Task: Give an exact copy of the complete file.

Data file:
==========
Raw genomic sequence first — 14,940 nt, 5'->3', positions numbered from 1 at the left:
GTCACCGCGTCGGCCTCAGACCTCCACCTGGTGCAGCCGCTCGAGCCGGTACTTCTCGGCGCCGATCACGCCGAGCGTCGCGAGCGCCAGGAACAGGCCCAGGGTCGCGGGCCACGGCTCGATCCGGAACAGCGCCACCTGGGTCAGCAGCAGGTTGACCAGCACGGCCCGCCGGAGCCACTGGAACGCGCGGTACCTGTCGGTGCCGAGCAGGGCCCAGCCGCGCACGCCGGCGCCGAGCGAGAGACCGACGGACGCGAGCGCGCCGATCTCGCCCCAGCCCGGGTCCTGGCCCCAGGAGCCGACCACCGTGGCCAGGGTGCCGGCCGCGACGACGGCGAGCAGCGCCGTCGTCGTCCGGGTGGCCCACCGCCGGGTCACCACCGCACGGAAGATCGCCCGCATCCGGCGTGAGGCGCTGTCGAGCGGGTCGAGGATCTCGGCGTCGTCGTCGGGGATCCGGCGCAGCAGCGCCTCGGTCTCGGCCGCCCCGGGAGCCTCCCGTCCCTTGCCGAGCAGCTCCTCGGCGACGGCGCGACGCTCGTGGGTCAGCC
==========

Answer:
Raw genomic sequence first — 14,940 nt, 5'->3', positions numbered from 1 at the left:
GTCACCGCGTCGGCCTCAGACCTCCACCTGGTGCAGCCGCTCGAGCCGGTACTTCTCGGCGCCGATCACGCCGAGCGTCGCGAGCGCCAGGAACAGGCCCAGGGTCGCGGGCCACGGCTCGATCCGGAACAGCGCCACCTGGGTCAGCAGCAGGTTGACCAGCACGGCCCGCCGGAGCCACTGGAACGCGCGGTACCTGTCGGTGCCGAGCAGGGCCCAGCCGCGCACGCCGGCGCCGAGCGAGAGACCGACGGACGCGAGCGCGCCGATCTCGCCCCAGCCCGGGTCCTGGCCCCAGGAGCCGACCACCGTGGCCAGGGTGCCGGCCGCGACGACGGCGAGCAGCGCCGTCGTCGTCCGGGTGGCCCACCGCCGGGTCACCACCGCACGGAAGATCGCCCGCATCCGGCGTGAGGCGCTGTCGAGCGGGTCGAGGATCTCGGCGTCGTCGTCGGGGATCCGGCGCAGCAGCGCCTCGGTCTCGGCCGCCCCGGGAGCCTCCCGTCCCTTGCCGAGCAGCTCCTCGGCGACGGCGCGACGCTCGTGGGTCAGCC